About the AuthorAnn Wolf, known on the trail as Greeter Two, for her friendly greetings and suggestions, is a semi-retired, very busy and active senior. Greeter Two is a breast cancer survivor, class of 2016, who refuses to settle down, opting instead to pursue her love of hiking, running and backpacking with dreams set to complete more of the Appalachian Trail, stopping when it no longer is fun or feasible. Follow Ann on Instagram @annwolf123.

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Let me introduce myself. I am Greeter Two, a crazy, older section hiker and backpacker. Crazy because my efforts have led to many adventures and injuries.  I really should find a new hobby. Something safer, and easier, but it would certainly be boring, so crazy will have to do.
I developed a love for long hikes about 10 years ago. Then in April 2014, my hiking friends planned a backpack trip in the Pine Barrens, on the Batona, and invited me.  (The Batona is a 50+ trail in South Jersey, with its name derived from BAck TO NAture.)

My first trip and only trip with a chair (on the Batona, in Pine Barrens, April 2014)

At first, I resisted, thinking it was going to be a wild party until I learned that another friend (a dentist!) was going. I was “in”; after all, you have to trust a dentist, right? So I bought some new backpacking gear, including a sleeping bag, tiny tent and stove, and supplemented with used gear off of Craigslist. After all, why commit a major investment if I hated it? That first trip my pack weighted 35+ pounds, until I ditched 5 or more pounds when my dentist friend bailed the second day! My discovery about ultralight gear would come a year later…

A novice (Central PA on the AT, June 2014)

Fortunately, I survived to live the tale — 42 miles over 3 days, carrying a huge pack. I was totally hooked. Soon after I began going on group weekend backpack trips on the Appalachian Trail. This continued into 2015, and then in 2016, life happened. My dad became very ill and then passed away, and I was diagnosed with breast cancer. The good news is my dad had a good life and suffered little, and for me, my cancer was an easy case. The great news is my love of the outdoors pushed me to get back on my feet as fast as possible. Three weeks after my last chemo treatment, I was back hiking long miles. Two weeks after radiation, I was back on the Appalachian Trail, hiking solo 14.5 miles, from Port Clinton to PA 183. The shuttle driver dropped me off, and I literally dragged my butt up the hill out of Port Clinton, wondering if I would make it to the top or not. Then one mile from my car, I had my first adventure, when it became dark, the trail blazes indicated a turn but not which way, and I was momentarily confused. Well, really, not so momentarily… Fortunately, I lived to tell the tale. Lesson #1, learned during prior trips, stop, look around, think, don’t panic. Still, due to the risk of finishing too late or early, I much prefer backpacking on the AT to day hiking. I also prefer blazes that indicate direction, not just turns.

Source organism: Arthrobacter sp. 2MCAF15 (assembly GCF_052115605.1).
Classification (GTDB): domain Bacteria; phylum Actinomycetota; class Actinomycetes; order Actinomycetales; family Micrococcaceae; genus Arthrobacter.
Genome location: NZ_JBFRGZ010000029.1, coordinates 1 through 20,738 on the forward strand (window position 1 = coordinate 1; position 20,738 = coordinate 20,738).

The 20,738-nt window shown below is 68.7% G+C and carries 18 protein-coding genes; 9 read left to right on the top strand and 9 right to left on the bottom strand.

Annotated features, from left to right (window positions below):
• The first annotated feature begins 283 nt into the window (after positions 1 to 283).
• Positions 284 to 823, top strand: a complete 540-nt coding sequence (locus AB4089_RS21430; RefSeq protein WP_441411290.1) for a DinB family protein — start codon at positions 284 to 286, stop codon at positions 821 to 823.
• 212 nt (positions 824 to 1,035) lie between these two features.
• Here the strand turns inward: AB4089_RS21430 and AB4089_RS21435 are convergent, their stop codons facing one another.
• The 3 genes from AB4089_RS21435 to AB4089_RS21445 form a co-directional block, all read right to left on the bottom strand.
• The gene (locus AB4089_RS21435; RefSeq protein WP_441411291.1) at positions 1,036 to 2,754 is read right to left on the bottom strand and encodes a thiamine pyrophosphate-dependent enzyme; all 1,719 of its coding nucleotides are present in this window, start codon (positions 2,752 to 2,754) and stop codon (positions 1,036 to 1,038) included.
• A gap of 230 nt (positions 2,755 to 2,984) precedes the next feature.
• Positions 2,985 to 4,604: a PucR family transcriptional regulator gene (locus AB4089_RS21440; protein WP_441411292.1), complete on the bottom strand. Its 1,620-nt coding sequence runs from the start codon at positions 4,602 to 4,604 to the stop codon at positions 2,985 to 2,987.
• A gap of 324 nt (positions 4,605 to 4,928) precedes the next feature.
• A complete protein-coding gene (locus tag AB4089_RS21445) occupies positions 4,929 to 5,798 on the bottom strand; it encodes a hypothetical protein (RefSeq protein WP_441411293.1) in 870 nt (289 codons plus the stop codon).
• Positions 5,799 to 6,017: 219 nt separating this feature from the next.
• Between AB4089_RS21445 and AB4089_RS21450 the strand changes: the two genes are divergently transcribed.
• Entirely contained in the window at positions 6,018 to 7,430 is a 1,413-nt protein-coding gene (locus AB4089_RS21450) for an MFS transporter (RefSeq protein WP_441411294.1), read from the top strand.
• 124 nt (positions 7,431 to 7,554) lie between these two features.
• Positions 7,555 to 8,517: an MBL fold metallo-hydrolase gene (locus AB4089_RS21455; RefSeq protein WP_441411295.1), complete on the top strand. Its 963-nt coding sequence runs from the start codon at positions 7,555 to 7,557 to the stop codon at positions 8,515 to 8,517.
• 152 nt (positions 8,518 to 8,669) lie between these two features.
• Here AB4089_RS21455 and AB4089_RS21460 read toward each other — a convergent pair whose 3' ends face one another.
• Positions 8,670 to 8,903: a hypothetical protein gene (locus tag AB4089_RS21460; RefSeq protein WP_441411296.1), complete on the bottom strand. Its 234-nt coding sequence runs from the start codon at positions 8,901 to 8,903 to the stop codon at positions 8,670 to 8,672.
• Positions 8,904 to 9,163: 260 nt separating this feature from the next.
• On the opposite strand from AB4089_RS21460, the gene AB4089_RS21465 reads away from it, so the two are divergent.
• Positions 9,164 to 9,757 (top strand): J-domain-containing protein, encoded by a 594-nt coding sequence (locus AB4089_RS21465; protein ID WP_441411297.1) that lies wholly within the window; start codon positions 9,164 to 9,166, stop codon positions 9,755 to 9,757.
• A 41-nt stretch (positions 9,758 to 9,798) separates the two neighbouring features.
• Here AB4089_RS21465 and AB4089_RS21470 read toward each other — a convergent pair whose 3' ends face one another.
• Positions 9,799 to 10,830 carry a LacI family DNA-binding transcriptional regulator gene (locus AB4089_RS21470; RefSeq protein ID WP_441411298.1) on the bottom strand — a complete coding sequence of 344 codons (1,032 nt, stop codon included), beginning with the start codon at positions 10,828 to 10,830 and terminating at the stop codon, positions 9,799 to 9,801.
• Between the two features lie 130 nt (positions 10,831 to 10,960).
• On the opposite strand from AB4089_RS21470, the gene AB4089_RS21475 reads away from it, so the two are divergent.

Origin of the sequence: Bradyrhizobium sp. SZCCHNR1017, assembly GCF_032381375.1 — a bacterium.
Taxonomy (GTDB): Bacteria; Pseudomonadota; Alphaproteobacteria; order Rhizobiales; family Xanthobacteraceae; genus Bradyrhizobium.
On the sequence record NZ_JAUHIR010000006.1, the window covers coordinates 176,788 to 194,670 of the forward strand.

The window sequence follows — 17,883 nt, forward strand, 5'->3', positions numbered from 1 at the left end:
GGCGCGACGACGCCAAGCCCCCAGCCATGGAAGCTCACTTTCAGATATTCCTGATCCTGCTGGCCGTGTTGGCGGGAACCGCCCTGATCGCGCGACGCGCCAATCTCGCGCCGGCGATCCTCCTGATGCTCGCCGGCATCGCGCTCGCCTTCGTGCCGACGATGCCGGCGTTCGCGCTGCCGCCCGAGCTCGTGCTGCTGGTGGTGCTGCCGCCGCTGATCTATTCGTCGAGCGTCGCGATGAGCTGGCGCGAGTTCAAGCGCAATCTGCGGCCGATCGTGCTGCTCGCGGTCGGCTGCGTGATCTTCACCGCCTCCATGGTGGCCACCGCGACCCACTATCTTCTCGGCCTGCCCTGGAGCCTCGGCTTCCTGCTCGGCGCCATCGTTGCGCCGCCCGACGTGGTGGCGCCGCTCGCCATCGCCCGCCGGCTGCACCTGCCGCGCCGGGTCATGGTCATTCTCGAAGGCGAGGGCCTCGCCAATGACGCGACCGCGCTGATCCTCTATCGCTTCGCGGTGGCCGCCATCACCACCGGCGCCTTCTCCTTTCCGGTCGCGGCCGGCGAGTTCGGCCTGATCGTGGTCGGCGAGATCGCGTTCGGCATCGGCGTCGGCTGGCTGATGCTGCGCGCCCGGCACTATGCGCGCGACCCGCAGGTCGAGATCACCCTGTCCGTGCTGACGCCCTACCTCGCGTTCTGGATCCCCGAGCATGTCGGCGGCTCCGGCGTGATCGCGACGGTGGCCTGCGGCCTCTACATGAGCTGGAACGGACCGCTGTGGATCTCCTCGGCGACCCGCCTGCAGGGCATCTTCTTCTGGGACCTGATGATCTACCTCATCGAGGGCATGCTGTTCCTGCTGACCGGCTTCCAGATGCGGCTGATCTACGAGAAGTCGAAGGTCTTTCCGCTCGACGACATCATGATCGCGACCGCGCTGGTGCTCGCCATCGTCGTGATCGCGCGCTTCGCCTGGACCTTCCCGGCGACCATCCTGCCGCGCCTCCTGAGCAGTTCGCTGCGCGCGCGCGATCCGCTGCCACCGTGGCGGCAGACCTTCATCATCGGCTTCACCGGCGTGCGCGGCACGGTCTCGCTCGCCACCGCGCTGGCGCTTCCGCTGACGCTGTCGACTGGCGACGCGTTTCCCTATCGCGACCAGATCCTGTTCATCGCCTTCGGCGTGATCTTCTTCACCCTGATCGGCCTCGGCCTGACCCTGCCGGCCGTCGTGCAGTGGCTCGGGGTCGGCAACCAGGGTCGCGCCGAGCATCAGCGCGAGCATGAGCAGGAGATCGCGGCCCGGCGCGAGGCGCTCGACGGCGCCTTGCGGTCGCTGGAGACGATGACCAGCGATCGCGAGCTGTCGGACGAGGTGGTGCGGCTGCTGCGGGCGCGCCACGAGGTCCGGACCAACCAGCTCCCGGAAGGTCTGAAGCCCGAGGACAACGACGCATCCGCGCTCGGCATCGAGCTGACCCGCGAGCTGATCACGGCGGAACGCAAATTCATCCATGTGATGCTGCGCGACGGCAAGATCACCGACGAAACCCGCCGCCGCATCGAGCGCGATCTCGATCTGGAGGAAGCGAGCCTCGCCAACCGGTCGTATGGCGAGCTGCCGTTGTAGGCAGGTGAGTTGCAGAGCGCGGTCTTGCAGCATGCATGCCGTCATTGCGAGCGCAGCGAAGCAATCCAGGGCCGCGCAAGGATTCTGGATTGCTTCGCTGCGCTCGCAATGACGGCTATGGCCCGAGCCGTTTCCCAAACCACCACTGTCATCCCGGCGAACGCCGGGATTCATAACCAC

Left: Hiking solo, December 2016, post chemo and radiation, my first hike back on the AT as a breast cancer survivor. Right: Tracking my AT map miles – from here to there. You can get the map here.

Later in early 2017, I shared a shuttle with a much faster backpacker. On day 2, hiking on my own, way behind her, I opted to check out the Tri-County viewpoint (where 3 counties in Pennsylvania can be viewed at once). Following the blue blazes, I quickly realized climbing MORE rocks to see the view was not going to be worth my effort, I turned around, only to get lost and then more lost, and then really lost…for 2 and a half hours, in the Pennsylvania woods. At one point, I saw white blotches on trees, almost like AT blazes but not quite. When I got closer, there were signs indicating no trespassing, or as my mind remembers it… stay out or you will be shot. Fortunately, I had plenty of gear and food, wasn’t in any danger, and never panicked. I found my way out, using my phone for navigation, coming out within feet of where I went in! Lesson #2 – get better navigation tools and take a class or two, which I did later that year (thank you to REI for their map and compass class, and Guthooks for its offline ability to show you the trail). Lesson #3 came later – don’t share my adventures with my stay-at-home, non-hiking husband, until I am home, safe and sound. It makes him crazy with worry.
So now, 750 miles after my first AT backpack trip and five years later, I am planning on one or more long distance backpack trips this year. Not sure which way I will go, north or south, having completed from Waynesboro, Virginia through Cheshire, Massachusetts, or exactly when, but I will be there. Until then, I pledged to hike every month on the AT, recently completing an overnight trip and later 2 days of winter hiking with friends, all in Pennsylvania, seeing trails for the second time, loving all of it.

What fun! An adult jungle gym in Shenandoah National Park on the AT